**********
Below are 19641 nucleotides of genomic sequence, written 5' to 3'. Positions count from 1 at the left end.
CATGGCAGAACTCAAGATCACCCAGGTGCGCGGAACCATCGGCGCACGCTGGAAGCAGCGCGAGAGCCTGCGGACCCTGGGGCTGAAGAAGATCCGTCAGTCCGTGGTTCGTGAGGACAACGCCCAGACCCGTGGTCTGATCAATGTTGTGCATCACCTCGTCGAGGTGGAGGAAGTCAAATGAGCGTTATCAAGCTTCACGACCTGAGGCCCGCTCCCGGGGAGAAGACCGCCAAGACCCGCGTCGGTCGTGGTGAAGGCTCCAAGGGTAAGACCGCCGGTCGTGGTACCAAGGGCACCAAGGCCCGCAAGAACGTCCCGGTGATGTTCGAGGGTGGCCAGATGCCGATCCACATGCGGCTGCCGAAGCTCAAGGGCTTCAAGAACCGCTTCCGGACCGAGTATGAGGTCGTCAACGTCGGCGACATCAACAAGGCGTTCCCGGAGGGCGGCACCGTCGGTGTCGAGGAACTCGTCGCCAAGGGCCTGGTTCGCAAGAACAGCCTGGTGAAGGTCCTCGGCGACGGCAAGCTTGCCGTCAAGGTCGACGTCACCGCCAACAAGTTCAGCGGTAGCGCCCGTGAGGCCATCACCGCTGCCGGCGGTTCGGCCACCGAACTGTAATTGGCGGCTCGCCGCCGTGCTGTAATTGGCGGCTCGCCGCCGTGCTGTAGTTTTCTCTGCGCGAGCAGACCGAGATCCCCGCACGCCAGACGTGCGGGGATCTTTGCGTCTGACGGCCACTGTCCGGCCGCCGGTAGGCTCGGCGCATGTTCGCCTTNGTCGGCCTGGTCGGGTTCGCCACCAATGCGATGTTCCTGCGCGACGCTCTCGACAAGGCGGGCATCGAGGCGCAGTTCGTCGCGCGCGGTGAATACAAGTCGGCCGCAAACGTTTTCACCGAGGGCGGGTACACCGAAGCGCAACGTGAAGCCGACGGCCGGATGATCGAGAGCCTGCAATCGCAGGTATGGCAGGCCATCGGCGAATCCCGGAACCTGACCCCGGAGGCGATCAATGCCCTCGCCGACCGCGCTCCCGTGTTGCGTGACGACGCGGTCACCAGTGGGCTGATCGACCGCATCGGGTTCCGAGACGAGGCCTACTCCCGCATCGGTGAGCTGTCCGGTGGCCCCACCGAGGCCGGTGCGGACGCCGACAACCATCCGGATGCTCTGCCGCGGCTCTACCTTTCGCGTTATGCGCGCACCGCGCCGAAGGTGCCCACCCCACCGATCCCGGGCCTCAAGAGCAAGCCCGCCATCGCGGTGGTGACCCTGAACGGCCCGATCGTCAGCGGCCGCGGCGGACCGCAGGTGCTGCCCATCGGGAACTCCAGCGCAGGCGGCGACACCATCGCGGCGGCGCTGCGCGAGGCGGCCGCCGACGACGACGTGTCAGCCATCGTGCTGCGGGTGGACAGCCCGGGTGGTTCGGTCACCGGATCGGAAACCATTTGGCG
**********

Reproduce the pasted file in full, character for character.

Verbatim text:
Below are 19641 nucleotides of genomic sequence, written 5' to 3'. Positions count from 1 at the left end.
CATGGCAGAACTCAAGATCACCCAGGTGCGCGGAACCATCGGCGCACGCTGGAAGCAGCGCGAGAGCCTGCGGACCCTGGGGCTGAAGAAGATCCGTCAGTCCGTGGTTCGTGAGGACAACGCCCAGACCCGTGGTCTGATCAATGTTGTGCATCACCTCGTCGAGGTGGAGGAAGTCAAATGAGCGTTATCAAGCTTCACGACCTGAGGCCCGCTCCCGGGGAGAAGACCGCCAAGACCCGCGTCGGTCGTGGTGAAGGCTCCAAGGGTAAGACCGCCGGTCGTGGTACCAAGGGCACCAAGGCCCGCAAGAACGTCCCGGTGATGTTCGAGGGTGGCCAGATGCCGATCCACATGCGGCTGCCGAAGCTCAAGGGCTTCAAGAACCGCTTCCGGACCGAGTATGAGGTCGTCAACGTCGGCGACATCAACAAGGCGTTCCCGGAGGGCGGCACCGTCGGTGTCGAGGAACTCGTCGCCAAGGGCCTGGTTCGCAAGAACAGCCTGGTGAAGGTCCTCGGCGACGGCAAGCTTGCCGTCAAGGTCGACGTCACCGCCAACAAGTTCAGCGGTAGCGCCCGTGAGGCCATCACCGCTGCCGGCGGTTCGGCCACCGAACTGTAATTGGCGGCTCGCCGCCGTGCTGTAATTGGCGGCTCGCCGCCGTGCTGTAGTTTTCTCTGCGCGAGCAGACCGAGATCCCCGCACGCCAGACGTGCGGGGATCTTTGCGTCTGACGGCCACTGTCCGGCCGCCGGTAGGCTCGGCGCATGTTCGCCTTNGTCGGCCTGGTCGGGTTCGCCACCAATGCGATGTTCCTGCGCGACGCTCTCGACAAGGCGGGCATCGAGGCGCAGTTCGTCGCGCGCGGTGAATACAAGTCGGCCGCAAACGTTTTCACCGAGGGCGGGTACACCGAAGCGCAACGTGAAGCCGACGGCCGGATGATCGAGAGCCTGCAATCGCAGGTATGGCAGGCCATCGGCGAATCCCGGAACCTGACCCCGGAGGCGATCAATGCCCTCGCCGACCGCGCTCCCGTGTTGCGTGACGACGCGGTCACCAGTGGGCTGATCGACCGCATCGGGTTCCGAGACGAGGCCTACTCCCGCATCGGTGAGCTGTCCGGTGGCCCCACCGAGGCCGGTGCGGACGCCGACAACCATCCGGATGCTCTGCCGCGGCTCTACCTTTCGCGTTATGCGCGCACCGCGCCGAAGGTGCCCACCCCACCGATCCCGGGCCTCAAGAGCAAGCCCGCCATCGCGGTGGTGACCCTGAACGGCCCGATCGTCAGCGGCCGCGGCGGACCGCAGGTGCTGCCCATCGGGAACTCCAGCGCAGGCGGCGACACCATCGCGGCGGCGCTGCGCGAGGCGGCCGCCGACGACGACGTGTCAGCCATCGTGCTGCGGGTGGACAGCCCGGGTGGTTCGGTCACCGGATCGGAAACCATTTGGCG